As a writer of young adult fiction, I face an… interesting predicament when it comes to explaining my work to people. Conversations about my writing usually go a little something like this –
Random friend/acquaintance/family member/co-worker: So you write! What’s your book about?
Me: Well, it’s a young adult novel about—
(Insert my blank stare here)
Them: Do you have anything for adults?
This is the point where I usually tell them that young adult lit isn’t just for young adults. I’m a huge fan of it obviously, and I know plenty of “grown-ups” who read the genre almost exclusively. But the truth? I don’t write these books for adults to read. That’s not to say that I don’t encourage folks to give them and the genre as a whole a chance, but they are not the ones I have in mind when I’m creating and piecing together a story.
Books were a very important part of my life as a teenager, probably even more so than they are now. I’ve always been a bit of an introvert, and while I had friends, I wasn’t always good at being a part of a group. Like most teenagers, I felt awkward and didn’t always know how to express myself or even recognize what the things I went through and the emotions I felt really meant. When you’re just starting to get to know yourself, things like fear and anger can feel like the same thing. Sadness and guilt. Hatred and jealousy. Ignorance and bliss.
Without realizing it until I was much older, it was the books I read that helped me to understand the things I went through and the emotions that I felt better. Reading about the characters I loved going through their own stories helped me realize things like, hey, maybe I wasn’t really angry at my mom for constantly hounding me over the fact that I kept putting something important off. Maybe instead I was scared that what I was avoiding wouldn’t live up to my expectations – that maybe I wouldn’t live up to my expectations. It may sound insignificant, but when it comes to truly understanding yourself and your motivations, it’s really, really not.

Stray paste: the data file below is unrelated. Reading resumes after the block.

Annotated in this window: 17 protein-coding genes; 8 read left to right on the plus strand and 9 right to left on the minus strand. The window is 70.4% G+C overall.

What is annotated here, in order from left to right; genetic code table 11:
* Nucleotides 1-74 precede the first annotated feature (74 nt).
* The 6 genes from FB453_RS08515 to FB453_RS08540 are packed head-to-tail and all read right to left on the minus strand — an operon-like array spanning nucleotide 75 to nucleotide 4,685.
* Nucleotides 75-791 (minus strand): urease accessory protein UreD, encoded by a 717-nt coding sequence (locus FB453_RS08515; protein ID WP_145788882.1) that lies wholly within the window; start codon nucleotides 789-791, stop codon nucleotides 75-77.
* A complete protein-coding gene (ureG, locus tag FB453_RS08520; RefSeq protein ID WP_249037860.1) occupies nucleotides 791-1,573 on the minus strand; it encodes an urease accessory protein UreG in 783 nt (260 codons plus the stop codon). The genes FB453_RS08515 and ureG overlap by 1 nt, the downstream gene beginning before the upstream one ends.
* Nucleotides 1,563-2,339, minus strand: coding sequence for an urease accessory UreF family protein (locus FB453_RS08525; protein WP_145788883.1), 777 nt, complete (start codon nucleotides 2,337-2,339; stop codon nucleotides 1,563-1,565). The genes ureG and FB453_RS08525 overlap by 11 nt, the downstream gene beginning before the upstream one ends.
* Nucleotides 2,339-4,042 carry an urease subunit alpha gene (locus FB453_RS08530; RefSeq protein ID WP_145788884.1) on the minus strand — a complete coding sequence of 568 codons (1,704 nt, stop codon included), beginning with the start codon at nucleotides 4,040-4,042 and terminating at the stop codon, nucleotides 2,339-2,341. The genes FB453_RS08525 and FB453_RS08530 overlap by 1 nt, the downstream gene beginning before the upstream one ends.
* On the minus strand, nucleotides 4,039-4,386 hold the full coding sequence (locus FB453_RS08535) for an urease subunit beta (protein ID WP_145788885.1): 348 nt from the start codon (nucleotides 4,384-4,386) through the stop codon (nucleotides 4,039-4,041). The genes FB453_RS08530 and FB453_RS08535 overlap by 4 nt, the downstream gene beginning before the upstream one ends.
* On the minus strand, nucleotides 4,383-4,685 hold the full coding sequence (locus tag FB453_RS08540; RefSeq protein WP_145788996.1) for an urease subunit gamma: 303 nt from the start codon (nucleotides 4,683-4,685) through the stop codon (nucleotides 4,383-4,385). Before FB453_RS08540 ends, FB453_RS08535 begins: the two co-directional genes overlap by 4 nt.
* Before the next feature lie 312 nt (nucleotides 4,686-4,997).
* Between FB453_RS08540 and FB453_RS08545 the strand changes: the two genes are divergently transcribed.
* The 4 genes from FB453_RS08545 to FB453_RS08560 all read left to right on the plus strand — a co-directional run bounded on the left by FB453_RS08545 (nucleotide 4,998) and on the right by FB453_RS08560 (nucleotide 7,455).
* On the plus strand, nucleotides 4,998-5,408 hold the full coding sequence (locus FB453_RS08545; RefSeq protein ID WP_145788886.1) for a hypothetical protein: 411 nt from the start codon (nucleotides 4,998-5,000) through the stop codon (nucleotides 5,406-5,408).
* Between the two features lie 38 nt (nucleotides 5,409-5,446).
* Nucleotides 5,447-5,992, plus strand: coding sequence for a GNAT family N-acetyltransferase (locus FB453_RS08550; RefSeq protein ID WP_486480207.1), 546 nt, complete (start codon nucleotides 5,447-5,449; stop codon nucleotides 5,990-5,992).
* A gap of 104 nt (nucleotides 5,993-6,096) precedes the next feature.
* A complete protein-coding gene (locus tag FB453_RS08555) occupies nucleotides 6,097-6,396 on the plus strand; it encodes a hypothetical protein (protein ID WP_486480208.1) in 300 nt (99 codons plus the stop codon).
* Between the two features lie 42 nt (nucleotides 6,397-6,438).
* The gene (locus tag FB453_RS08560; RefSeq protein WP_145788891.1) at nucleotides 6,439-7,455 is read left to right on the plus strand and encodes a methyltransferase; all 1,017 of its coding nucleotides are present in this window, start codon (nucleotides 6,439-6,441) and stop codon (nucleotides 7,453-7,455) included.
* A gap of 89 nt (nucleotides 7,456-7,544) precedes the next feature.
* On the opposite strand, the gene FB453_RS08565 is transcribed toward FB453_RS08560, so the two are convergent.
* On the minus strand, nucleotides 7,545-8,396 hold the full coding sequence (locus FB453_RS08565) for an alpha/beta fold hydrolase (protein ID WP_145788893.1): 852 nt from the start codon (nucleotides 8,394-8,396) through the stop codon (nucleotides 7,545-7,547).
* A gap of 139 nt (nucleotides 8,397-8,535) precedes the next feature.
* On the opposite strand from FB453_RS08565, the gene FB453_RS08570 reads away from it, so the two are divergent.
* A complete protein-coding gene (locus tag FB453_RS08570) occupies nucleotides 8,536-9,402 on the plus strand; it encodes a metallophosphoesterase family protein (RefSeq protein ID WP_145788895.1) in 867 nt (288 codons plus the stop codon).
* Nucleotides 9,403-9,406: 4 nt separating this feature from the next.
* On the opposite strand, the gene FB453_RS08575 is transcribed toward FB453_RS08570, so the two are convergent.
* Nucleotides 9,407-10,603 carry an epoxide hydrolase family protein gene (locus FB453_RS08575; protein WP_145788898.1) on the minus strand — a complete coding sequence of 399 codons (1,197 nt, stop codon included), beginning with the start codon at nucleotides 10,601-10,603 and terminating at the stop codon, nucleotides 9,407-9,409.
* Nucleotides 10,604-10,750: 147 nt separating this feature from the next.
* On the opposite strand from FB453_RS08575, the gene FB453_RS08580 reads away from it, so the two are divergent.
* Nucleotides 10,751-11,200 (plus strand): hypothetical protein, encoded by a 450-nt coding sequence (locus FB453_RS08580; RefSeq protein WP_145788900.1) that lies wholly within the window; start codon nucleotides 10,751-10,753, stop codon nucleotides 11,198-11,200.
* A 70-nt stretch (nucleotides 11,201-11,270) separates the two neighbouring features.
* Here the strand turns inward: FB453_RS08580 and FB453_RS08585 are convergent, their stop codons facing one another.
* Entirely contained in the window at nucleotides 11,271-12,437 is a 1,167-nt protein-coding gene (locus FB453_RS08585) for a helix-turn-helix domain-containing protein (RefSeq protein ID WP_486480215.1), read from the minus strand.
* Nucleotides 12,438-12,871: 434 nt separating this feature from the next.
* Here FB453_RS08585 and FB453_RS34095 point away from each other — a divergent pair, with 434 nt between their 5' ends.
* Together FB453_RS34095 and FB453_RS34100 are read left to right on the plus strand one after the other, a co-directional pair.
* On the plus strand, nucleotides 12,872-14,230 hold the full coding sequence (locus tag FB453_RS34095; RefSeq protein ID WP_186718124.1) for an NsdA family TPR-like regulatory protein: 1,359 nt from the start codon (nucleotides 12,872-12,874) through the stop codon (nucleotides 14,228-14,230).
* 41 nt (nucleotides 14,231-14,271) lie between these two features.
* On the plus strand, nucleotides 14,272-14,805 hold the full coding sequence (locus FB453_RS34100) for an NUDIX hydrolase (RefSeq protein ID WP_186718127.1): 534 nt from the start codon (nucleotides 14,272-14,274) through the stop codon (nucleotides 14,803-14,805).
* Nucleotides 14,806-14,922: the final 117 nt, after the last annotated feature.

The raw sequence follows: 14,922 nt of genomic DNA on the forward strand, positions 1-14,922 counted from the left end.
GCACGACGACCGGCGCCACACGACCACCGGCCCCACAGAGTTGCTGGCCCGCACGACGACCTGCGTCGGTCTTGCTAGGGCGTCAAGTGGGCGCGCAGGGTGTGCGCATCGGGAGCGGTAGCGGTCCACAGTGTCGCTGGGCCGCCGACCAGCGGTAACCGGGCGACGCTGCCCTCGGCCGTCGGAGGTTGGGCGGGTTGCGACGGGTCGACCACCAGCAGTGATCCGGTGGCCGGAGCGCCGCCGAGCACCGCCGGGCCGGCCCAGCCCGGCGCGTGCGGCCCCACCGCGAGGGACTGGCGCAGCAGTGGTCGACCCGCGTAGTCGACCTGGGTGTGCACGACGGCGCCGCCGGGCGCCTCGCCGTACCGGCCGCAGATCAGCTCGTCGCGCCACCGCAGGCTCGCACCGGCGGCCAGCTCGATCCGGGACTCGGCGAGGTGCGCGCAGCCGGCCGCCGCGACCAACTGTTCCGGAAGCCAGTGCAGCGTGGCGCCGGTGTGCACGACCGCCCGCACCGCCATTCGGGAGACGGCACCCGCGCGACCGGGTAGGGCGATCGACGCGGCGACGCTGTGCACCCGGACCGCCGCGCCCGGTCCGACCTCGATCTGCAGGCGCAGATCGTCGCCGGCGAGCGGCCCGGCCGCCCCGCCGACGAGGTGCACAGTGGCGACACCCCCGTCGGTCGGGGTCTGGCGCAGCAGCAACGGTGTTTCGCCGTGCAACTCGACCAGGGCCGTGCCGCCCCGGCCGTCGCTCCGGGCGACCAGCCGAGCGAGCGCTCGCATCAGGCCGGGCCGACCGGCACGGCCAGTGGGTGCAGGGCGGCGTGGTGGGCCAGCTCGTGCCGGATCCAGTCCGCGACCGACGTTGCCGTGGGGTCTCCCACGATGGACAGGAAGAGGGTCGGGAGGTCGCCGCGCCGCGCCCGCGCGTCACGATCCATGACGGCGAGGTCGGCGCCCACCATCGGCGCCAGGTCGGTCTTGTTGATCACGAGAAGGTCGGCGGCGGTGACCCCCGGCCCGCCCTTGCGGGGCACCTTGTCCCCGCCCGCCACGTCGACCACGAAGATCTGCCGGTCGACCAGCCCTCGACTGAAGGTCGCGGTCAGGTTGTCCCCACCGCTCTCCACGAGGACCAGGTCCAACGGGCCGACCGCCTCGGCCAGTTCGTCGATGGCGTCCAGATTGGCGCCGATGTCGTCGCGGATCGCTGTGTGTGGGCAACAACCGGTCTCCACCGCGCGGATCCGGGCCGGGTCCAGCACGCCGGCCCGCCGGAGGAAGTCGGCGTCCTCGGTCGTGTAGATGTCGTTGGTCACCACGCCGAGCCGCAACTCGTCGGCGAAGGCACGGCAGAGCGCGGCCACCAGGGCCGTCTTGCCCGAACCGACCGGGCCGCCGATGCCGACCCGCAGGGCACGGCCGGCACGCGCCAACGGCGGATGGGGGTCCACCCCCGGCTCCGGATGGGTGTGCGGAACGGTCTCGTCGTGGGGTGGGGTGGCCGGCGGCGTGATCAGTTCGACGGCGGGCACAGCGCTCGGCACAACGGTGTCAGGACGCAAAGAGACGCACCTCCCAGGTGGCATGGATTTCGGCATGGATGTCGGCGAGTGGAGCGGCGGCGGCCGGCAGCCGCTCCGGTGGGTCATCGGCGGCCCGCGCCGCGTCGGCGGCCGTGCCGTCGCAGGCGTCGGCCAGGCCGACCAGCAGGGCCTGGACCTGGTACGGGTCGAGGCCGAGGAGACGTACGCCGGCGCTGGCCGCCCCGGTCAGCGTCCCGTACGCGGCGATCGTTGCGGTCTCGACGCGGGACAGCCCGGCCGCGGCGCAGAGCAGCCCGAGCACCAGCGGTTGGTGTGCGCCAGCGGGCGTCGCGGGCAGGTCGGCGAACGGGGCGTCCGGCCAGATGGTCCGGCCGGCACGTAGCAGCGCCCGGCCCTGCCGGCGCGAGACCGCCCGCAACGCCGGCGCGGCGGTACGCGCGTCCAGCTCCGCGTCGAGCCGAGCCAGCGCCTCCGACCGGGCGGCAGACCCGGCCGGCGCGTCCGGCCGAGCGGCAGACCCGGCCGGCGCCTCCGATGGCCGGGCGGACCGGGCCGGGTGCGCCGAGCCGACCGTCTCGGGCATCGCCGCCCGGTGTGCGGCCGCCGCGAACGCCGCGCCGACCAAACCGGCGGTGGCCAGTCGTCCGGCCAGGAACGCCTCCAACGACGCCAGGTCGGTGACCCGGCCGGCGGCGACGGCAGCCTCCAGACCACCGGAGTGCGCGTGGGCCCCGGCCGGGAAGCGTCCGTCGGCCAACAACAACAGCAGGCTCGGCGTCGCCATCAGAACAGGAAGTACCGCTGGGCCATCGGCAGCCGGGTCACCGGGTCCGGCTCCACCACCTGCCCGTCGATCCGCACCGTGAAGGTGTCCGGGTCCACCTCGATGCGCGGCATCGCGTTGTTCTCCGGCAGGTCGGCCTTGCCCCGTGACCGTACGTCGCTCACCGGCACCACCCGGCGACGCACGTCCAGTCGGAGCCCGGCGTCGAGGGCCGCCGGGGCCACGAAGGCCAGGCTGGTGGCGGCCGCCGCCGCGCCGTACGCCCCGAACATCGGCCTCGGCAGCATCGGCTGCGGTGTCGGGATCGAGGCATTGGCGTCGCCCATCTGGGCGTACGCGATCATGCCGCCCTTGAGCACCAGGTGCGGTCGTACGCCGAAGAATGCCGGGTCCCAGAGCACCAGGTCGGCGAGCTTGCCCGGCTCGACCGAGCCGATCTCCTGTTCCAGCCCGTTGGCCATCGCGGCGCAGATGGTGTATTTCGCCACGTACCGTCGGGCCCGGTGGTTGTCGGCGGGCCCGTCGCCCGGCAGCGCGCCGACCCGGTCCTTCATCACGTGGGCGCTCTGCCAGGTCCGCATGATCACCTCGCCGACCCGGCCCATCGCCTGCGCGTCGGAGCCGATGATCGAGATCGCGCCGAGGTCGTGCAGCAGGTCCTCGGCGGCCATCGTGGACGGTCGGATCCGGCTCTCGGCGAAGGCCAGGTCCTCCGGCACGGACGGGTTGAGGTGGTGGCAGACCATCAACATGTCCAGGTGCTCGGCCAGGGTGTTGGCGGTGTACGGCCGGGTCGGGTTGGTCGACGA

So yeah, I don’t write my stories for adults. I write them for young adults to see themselves in the characters – the good and the bad. Don’t get me wrong, I’m not trying to teach them anything, or force them to learn what they’re doing right or wrong. They’re far more perceptive than most adults you’ll meet and leaps and bounds more open-minded. I just want to help them connect, to help them see a bit of themselves in the characters and stories I create.
I know the books I read helped me figure myself out along the way. I only hope the ones I write do the same for someone else.